And Now Back To Our Regular Program: Post Kavanaugh Infrastructure Week

Senatorial candidate/incumbent Dean Heller (R-NV) was pleased to tweet Justice Kavanaugh was confirmed.  Not that the confirmation was a major surprise.  The Senate Judiciary Committee Republicans didn’t want to investigate his background, the White House didn’t want to investigate his background, the Chief Justice sat on complaints arising from his background [WaPo] and the pundit class was ever so pleased to have a “dramatic” confirmation to cover.  There were other elements which should have come as no surprise either.

The newspapers and broadcast media played along with the “controversy.”  Was it “he said, she said?”  What were women thinking? What were Trump-Women thinking?  Was he going to be the swing vote on challenges to Roe v. Wade?  Not too much ink and precious few pixels were expended describing his position on workers’ rights, on environmental regulations, on human rights, on much of anything other than the abortion issue.  Yawn.  Those more complex issues require deeper reporting and far more depth in explication and they don’t sell advertising.   Once more we’re reminded that the general public is not the first audience for television and print media business operations — it’s the advertisers.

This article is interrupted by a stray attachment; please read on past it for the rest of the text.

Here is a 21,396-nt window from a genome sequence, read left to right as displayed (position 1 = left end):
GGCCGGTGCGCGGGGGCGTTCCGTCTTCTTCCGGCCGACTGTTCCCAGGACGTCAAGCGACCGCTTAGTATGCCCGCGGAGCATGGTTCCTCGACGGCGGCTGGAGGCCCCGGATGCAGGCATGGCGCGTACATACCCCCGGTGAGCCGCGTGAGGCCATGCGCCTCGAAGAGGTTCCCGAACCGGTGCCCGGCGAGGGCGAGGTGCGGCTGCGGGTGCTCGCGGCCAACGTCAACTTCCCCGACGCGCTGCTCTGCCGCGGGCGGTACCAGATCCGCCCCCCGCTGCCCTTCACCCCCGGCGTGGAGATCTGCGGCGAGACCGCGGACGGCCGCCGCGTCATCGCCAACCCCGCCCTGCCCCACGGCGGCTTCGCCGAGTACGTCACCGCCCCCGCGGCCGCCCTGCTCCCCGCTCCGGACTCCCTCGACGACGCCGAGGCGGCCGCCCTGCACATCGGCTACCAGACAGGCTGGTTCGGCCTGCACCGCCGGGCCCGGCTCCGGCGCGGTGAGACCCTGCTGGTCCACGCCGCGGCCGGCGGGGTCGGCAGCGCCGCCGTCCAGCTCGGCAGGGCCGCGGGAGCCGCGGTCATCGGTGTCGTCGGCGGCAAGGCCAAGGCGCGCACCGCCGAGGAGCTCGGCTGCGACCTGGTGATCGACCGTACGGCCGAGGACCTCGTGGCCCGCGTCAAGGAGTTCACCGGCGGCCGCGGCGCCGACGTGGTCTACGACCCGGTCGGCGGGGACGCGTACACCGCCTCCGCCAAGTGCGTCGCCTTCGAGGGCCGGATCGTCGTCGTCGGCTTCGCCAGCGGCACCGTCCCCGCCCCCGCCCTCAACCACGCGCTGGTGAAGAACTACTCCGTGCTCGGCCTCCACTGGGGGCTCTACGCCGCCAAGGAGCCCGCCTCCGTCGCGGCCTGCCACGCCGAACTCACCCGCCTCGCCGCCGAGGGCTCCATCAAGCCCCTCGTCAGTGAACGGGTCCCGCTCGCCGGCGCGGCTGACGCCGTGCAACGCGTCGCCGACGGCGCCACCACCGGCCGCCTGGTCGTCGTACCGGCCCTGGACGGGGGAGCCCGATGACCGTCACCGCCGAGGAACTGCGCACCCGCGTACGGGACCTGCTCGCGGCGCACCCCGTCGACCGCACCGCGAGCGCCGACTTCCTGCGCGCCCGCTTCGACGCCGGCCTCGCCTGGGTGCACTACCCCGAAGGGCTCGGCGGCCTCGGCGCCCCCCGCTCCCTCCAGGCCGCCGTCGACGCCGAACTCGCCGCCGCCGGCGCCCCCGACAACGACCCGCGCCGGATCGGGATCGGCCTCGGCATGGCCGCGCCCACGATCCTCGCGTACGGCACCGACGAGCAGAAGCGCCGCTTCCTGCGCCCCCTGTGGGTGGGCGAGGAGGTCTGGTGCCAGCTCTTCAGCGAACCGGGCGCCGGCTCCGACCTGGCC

Therefore, why would anyone be surprised the media aired and printed GOP bombast about “paid protesters,” and “mobs” of angry people?  There has always been a double standard at work in this realm.  The Status Quo is male, business ownership oriented, quaffs its scotch and water or sipping whiskey beside polished bars and inside elegant doors, and buys advertising — or knows someone who does.  The cameras will follow the freest spirit clad in the most outrageous costuming for a protest occasion, while those dressed more conservatively aren’t often in the frame because they don’t “tell the story.”  Or, at least not the story the advertisers want to tell.

Women have known since the era of the suffragettes that men are “passionate,” while women are “hysterical and emotional.”  If a person isn’t sure about this take another look at Serena Williams’ protest of an official’s call which may very well have cost her a championship match.  Women have known all along theirs is not the story the Status Quo wants in the headlines above the fold, or leading the broadcast.  The numbers of women who remember a time when all the ‘shelter’ magazines advised them to give up their jobs so returning soldiers could be assured of employment and a comfortable ‘nest’ at home are dwindling, but the memory is still within a life span.